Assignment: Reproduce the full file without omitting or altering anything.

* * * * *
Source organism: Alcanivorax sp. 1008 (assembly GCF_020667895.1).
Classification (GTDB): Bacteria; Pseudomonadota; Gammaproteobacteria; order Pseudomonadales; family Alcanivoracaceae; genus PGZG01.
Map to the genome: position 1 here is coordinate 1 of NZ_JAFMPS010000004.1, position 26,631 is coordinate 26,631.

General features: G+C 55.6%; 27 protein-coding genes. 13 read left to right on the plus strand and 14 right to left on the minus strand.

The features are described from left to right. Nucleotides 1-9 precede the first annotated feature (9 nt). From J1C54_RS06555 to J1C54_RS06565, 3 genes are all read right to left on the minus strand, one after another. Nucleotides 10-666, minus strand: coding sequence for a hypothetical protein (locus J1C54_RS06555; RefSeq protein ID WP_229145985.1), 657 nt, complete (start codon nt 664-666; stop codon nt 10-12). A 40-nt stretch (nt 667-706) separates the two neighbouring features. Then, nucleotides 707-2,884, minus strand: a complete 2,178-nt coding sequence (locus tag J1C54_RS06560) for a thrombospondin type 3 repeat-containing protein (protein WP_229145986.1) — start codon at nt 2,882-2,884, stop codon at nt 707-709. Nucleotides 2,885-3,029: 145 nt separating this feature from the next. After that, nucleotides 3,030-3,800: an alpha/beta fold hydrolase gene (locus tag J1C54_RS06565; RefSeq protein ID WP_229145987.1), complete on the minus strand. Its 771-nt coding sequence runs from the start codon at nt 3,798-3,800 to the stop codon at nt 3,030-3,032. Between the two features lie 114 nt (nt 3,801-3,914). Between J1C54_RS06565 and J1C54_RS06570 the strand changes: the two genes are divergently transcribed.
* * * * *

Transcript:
Source organism: Alcanivorax sp. 1008 (assembly GCF_020667895.1).
Classification (GTDB): Bacteria; Pseudomonadota; Gammaproteobacteria; order Pseudomonadales; family Alcanivoracaceae; genus PGZG01.
Map to the genome: position 1 here is coordinate 1 of NZ_JAFMPS010000004.1, position 26,631 is coordinate 26,631.

General features: G+C 55.6%; 27 protein-coding genes. 13 read left to right on the plus strand and 14 right to left on the minus strand.

The features are described from left to right. Nucleotides 1-9 precede the first annotated feature (9 nt). From J1C54_RS06555 to J1C54_RS06565, 3 genes are all read right to left on the minus strand, one after another. Nucleotides 10-666, minus strand: coding sequence for a hypothetical protein (locus J1C54_RS06555; RefSeq protein ID WP_229145985.1), 657 nt, complete (start codon nt 664-666; stop codon nt 10-12). A 40-nt stretch (nt 667-706) separates the two neighbouring features. Then, nucleotides 707-2,884, minus strand: a complete 2,178-nt coding sequence (locus tag J1C54_RS06560) for a thrombospondin type 3 repeat-containing protein (protein WP_229145986.1) — start codon at nt 2,882-2,884, stop codon at nt 707-709. Nucleotides 2,885-3,029: 145 nt separating this feature from the next. After that, nucleotides 3,030-3,800: an alpha/beta fold hydrolase gene (locus tag J1C54_RS06565; RefSeq protein ID WP_229145987.1), complete on the minus strand. Its 771-nt coding sequence runs from the start codon at nt 3,798-3,800 to the stop codon at nt 3,030-3,032. Between the two features lie 114 nt (nt 3,801-3,914). Between J1C54_RS06565 and J1C54_RS06570 the strand changes: the two genes are divergently transcribed.